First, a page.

Genius, Race, and Saving Lives: Garrett Morgan’s Inventions

To the Rescue! Garrett Morgan Underground – Monica Kulling and David Parkins, Tundra Books, 2016

Morgancover

To the Rescue! Is another in the Great Ideas series from Tundra books, in which Monica Kulling and several outstanding illustrators present the life story of someone dedicated to improving the world through the development of new technologies. The series is characterized by the different approaches that Kulling adapts to different subjects; this is not a typical set of interchangeable volumes in which young readers get the mistaken impression that greatness follows a formula. In this life of the gifted and tenacious black inventor Garrett Morgan, Kulling’s challenge is to compress in a picture book for elementary and middle grade readers the sequence of innovations that Garrett produced, along with the historical background that made his success improbable.

Kulling begins, as she does throughout the series, with a poem, three quatrains that set the tone for the story about finding light in oppressive darkness: “Think of the men/lowered on ropes/to underground tunnels/where disaster can strike.”  Readers should now be motivated to learn about Morgan’s life-saving inventions.  The book begins by establishing that Morgan’s parents had been enslaved, and that “the family still worked the field as hard as ever.”  David Parkins’ picture of Morgan and his family hoeing fields has a touch of cinematic melodrama, as Morgan alone is not working the land, but looking into the distance: “One day, Garrett stopped hoeing to stretch.  I want more than this, he thought, gazing at the worn-out farm he’d lived on all his life.” This is a picture book, with neither the purpose nor the space to record the long history of slavery in the United States.  Instead, readers assimilate key details through the simple text and lush pictures.

Working in a factory in Cleveland, Ohio, Morgan has an inventor’s inspiring moment…

…as he watches the belts on sewing machines break.  Soon he is promoted to repairman, and later he and his wife, Mary Anne, open their own shop.  Then comes his first invention; a cream intended to protect fabric from scorch marks proves to straighten hair.  Garrett Morgan successfully patents and markets a “hair refiner” for black customers.  Here you may be wondering how this event is related without comment about the need for such a product, which would entail a longer discussion of beauty standards which marginalized people of color.  The implied answer is that “Garrett’s hair products sold well. With the money he made, he was able to spend more time on his true passion – inventing.” Morgan has chosen to exploit a historical reality of her era and used his financial success to pursue his dream.

More historical events roll by in the narrative.  The Triangle Shirtwaist Factory Fire of 1911 convinces Morgan that firefighters need adequate protective gear. When his imagination and ingenuity make him recognize a circus elephant’s trunk as a potential model, he designs “Morgan’s Safety Hood and Smoke Protector.”  So far, Morgan and the reader seem coasting on a tide of optimism, which Kullling and Parkins dismantle: “Sales of the safety hood were disappointing…most people weren’t interested in buying it when they found out its inventor was Black.”  A picture of skeptical firemen viewing the mask, presented by a white assistant impersonating “Mr. Morgan” to elude prejudice, is much sadder than previous images.  The white assistant appears to be something of a seedy huckster, while Morgan himself leaves the demonstration looking defeated.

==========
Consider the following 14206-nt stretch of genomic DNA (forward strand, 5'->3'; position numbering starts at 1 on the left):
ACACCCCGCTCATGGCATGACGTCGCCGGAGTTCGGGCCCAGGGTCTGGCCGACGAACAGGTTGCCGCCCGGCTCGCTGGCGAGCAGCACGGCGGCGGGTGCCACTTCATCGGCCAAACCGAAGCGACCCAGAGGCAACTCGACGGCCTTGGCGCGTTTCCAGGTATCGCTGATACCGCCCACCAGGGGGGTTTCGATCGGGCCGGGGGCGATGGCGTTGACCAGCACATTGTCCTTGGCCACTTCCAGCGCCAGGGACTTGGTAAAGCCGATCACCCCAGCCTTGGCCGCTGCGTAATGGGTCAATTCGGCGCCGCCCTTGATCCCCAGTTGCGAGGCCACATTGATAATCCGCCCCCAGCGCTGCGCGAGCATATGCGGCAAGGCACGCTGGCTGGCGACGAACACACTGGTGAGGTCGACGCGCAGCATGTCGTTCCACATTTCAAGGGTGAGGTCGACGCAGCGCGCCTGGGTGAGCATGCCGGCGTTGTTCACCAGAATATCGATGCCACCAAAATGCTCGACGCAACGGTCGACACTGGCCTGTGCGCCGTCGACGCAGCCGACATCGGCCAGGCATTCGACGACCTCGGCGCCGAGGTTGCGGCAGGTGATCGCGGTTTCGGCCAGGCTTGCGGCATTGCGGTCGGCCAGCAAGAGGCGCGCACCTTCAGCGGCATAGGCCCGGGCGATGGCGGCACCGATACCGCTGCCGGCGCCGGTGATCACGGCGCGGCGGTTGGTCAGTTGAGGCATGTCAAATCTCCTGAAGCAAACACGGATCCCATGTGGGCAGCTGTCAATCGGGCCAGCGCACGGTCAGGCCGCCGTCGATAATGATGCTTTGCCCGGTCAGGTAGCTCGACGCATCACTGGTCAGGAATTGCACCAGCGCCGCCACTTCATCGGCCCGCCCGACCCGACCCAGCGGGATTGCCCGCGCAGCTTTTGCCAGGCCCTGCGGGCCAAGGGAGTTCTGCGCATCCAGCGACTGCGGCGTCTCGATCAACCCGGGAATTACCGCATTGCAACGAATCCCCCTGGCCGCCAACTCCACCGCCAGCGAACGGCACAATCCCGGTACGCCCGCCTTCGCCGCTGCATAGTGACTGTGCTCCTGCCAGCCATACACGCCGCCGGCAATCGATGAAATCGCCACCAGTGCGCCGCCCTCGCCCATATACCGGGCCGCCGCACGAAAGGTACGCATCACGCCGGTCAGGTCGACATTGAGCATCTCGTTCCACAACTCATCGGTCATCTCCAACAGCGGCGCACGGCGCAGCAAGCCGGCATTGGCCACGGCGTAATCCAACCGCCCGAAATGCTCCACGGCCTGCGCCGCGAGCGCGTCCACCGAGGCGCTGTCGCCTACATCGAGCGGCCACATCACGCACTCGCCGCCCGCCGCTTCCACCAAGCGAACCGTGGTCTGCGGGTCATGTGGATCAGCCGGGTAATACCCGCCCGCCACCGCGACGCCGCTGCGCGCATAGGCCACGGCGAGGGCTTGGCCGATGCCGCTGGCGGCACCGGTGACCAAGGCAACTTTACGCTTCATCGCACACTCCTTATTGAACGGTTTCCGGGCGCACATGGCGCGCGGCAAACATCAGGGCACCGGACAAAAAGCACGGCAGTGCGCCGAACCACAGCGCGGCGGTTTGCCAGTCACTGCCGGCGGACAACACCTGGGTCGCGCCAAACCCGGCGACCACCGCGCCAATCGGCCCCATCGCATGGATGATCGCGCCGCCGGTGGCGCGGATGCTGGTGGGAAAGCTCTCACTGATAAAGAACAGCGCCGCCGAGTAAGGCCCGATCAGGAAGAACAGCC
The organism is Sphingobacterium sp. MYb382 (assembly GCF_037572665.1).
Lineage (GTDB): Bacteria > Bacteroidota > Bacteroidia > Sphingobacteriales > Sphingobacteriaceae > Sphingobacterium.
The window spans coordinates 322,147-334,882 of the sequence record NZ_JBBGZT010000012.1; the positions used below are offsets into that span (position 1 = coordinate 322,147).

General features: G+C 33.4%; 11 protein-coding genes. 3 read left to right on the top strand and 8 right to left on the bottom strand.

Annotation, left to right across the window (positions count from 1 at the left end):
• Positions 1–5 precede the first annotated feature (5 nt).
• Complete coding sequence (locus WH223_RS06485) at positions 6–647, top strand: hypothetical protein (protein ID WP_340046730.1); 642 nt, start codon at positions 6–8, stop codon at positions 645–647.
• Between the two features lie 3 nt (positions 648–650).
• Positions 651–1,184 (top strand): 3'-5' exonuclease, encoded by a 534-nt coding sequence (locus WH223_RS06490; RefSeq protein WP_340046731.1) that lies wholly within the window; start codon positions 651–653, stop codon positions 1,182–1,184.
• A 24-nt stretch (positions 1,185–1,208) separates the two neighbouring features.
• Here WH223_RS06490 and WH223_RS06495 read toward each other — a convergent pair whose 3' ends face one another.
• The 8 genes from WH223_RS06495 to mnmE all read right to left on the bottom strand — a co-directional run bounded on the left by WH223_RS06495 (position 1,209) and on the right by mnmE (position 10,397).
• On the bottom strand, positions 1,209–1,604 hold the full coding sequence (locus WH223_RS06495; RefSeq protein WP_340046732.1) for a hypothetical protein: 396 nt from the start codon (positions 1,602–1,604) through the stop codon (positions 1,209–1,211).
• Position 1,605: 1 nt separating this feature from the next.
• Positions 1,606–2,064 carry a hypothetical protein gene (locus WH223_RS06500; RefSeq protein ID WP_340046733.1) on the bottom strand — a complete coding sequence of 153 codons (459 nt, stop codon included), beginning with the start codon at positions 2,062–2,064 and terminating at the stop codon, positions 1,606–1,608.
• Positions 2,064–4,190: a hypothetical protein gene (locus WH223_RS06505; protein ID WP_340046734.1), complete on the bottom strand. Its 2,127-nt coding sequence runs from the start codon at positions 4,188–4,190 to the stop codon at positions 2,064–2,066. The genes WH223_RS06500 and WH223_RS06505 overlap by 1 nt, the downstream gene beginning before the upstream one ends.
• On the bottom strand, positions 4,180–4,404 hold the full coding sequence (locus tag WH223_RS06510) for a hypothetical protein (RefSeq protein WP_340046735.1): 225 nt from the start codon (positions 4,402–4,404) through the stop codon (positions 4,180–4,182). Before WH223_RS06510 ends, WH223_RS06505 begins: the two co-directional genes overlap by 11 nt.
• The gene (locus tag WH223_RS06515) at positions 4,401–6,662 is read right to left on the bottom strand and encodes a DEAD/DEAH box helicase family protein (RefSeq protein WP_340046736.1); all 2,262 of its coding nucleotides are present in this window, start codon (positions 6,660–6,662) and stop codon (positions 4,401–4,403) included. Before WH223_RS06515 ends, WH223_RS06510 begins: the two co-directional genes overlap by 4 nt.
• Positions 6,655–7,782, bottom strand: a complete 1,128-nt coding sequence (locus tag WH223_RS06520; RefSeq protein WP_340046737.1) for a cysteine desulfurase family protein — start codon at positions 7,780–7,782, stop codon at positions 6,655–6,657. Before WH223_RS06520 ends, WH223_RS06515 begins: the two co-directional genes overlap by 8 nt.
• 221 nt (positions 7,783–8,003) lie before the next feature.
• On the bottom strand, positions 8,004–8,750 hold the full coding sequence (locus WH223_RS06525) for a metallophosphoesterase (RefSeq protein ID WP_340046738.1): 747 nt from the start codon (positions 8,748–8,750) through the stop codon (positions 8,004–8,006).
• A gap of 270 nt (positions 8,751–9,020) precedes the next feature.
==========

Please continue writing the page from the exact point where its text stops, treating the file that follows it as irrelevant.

When an explosion threatens the lives of workers digging a tunnel near Cleveland, one of the first responders remembers Morgan’s pitch and declares, “We need Garrett Morgan’s Safety Hood!” Then, World War I brings the horror of chemical warfare, and a new demand for Morgan’s product.  Finally, the final page informs readers that Morgan also invented an improved electric traffic signal, which seems less dramatic than his safety hood; Kulling explicitly points out that the signal, too, saved many lives.  The rapid string of events in Morgan’s story are all rooted in the idea in Kulling’s poem, circumventing dangers that threaten human life. Well, not the hair straightener, but Kulling gives a realistic example of the financial mechanisms and compromises that are part of an innovator’s career.

There is inevitably some simplification in To the Rescue! and in the other books of the series. This is an inevitable part of picture book biographies, which serve as a starting point for further discussion.  The sophistication of Parkins’ pictures adds intrinsic depth to the book.  Look at Morgan’s shocked expression as he reads the news of the Triangle Shirtwaist Factory Fire over breakfast with his wife. Watch the rescuers cradling a poisoned worker.  Admire that sad-looking elephant, as Morgan watches him through the curtains, ready to have a bright idea.

 

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